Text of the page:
Simulating effects of focal brain cooling against epilepsy

Information Science 2017/10/06

―Towards development of a less-invasive and reversible treatment―

Using computational models, a research team of the Mathematical Informatics Laboratory, NAIST, has gained new insights into the mechanism by which focal brain cooling, or lowering the temperature of a specific focal brain region, could potentially treat epileptic seizures.
Focal brain cooling of epileptic focus has extensively been studied in the previous decade and has shown potential for therapeutic treatment as an alternative for surgery especially for medically intractable epilepsy patients. How cooling suppresses or terminates epileptic discharges, though, remained unclear. This study, in collaboration with Yamaguchi University and Kumamoto University, proposed a computational model that can reproduce electrocorticogram from in vivo cooling experiments with rats induced with epilepsy. A neural mass model was utilized to simulate epilepsy in the animal experiments. Temperature dependence of the model is then formulated in order to capture how epileptic discharges are suppressed or terminated when cooling is applied. The formulation involved temperature dependence in both the synaptic and the intrinsic firing processes of the neural mass model, the physiological implications of which have been validated in several animal studies. As a result, it is shown that the temperature dependence in the synaptic and intrinsic firing processes determines whether epileptic discharges can be terminated or only suppressed. We hope that the model will be used in the future for thermal neuromodulation of epileptic seizures, when detected, via an implantable cooling device.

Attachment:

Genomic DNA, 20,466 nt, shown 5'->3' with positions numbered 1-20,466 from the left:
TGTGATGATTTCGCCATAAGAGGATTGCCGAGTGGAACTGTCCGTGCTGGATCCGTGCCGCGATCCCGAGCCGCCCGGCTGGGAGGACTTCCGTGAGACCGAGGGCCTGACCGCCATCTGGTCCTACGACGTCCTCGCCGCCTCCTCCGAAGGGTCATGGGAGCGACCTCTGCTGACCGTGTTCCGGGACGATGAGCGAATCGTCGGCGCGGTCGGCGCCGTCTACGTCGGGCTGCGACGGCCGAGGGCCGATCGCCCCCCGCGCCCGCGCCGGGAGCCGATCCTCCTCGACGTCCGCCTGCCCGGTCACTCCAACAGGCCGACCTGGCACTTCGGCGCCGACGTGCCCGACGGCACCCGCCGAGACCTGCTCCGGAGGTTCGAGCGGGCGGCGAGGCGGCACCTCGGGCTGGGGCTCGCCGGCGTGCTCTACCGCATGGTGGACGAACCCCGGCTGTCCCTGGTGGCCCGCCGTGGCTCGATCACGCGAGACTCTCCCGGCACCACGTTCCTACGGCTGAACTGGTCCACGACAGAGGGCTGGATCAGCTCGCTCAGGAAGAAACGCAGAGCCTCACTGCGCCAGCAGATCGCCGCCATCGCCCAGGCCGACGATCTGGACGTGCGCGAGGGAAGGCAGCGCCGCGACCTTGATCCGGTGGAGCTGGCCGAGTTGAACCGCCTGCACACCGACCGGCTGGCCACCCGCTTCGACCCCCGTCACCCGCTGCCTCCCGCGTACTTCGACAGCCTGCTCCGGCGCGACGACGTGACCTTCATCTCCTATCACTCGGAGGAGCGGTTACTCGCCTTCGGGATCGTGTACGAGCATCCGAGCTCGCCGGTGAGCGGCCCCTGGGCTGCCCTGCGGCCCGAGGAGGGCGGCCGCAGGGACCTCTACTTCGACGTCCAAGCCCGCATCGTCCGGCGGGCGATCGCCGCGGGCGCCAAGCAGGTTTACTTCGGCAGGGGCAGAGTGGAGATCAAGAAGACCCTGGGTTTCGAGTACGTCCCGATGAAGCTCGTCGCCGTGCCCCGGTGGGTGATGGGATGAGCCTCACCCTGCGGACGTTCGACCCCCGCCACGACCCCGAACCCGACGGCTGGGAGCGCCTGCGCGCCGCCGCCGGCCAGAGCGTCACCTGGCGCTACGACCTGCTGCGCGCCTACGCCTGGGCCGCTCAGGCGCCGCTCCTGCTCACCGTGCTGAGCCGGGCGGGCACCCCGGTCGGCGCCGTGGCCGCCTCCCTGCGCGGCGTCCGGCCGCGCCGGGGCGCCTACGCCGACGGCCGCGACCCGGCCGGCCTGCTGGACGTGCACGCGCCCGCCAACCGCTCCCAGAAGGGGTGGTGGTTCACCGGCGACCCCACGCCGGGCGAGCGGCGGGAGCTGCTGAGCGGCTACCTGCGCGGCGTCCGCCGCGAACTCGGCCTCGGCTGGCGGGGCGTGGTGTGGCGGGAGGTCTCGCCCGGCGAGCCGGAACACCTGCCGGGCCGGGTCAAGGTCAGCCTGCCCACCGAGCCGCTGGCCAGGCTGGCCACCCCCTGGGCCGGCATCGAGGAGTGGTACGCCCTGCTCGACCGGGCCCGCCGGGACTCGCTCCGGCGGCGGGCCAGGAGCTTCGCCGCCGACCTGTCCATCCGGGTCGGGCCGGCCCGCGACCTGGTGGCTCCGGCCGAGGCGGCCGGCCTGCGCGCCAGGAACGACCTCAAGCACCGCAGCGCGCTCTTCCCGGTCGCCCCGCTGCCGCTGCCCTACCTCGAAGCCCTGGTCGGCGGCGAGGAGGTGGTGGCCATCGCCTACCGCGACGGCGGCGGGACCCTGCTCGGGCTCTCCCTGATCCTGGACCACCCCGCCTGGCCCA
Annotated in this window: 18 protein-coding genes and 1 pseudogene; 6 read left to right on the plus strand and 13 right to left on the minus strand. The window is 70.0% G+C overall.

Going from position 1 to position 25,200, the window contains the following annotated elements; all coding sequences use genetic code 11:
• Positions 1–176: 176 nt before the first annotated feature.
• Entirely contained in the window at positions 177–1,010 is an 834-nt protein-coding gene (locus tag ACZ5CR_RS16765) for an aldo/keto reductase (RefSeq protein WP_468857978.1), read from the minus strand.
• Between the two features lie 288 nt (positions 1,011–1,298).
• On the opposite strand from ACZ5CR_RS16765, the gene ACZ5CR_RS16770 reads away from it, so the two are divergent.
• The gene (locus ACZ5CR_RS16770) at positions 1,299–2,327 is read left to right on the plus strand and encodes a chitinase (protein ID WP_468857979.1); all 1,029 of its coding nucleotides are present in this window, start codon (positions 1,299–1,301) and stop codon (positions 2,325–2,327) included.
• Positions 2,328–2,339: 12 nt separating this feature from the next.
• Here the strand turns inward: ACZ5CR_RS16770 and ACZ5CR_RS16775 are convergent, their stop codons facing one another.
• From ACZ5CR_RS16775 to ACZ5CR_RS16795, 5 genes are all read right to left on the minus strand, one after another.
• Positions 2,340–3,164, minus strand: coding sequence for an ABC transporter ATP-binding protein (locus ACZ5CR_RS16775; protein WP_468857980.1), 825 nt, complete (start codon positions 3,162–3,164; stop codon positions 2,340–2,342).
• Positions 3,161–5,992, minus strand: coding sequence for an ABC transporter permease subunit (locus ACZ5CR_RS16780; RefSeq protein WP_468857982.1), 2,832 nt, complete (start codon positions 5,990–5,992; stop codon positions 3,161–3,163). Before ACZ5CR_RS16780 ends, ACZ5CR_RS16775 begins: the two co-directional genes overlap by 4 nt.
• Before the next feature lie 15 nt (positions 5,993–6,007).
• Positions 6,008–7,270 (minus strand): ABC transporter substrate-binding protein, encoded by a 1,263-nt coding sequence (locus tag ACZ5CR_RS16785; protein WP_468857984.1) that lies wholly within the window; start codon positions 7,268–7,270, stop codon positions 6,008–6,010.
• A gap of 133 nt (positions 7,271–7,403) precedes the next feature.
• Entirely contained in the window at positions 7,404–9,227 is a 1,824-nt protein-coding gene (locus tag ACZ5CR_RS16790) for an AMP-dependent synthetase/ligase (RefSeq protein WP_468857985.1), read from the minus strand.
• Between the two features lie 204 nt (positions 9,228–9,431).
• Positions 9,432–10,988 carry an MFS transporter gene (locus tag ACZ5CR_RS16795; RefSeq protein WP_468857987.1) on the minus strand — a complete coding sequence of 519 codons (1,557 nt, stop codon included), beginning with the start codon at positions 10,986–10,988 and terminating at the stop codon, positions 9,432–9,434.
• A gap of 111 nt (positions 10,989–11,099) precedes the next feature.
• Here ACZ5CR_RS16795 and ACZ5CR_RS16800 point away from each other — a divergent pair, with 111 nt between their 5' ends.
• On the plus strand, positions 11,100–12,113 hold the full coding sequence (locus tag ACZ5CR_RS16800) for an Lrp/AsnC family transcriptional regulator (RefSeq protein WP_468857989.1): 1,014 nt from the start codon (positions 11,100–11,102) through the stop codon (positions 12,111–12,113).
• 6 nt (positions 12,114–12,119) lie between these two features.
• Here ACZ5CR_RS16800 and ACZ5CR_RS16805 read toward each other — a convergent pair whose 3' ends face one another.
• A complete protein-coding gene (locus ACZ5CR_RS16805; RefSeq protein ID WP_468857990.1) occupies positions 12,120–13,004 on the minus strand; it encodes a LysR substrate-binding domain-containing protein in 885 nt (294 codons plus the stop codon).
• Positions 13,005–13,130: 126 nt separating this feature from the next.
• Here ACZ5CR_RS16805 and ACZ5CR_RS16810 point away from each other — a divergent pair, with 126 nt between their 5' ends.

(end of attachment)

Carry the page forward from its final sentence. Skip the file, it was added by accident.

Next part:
Research Article
Soriano J, Kubo T, Inoue T, Kida H, Yamakawa T, Suzuki M, and Ikeda K. (2017) Differential temperature sensitivity of synaptic and firing processes in a neural mass model of epileptic discharges explains heterogeneous response of experimental epilepsy to focal brain cooling. PLoS Comput Biol 13(10): e1005736.
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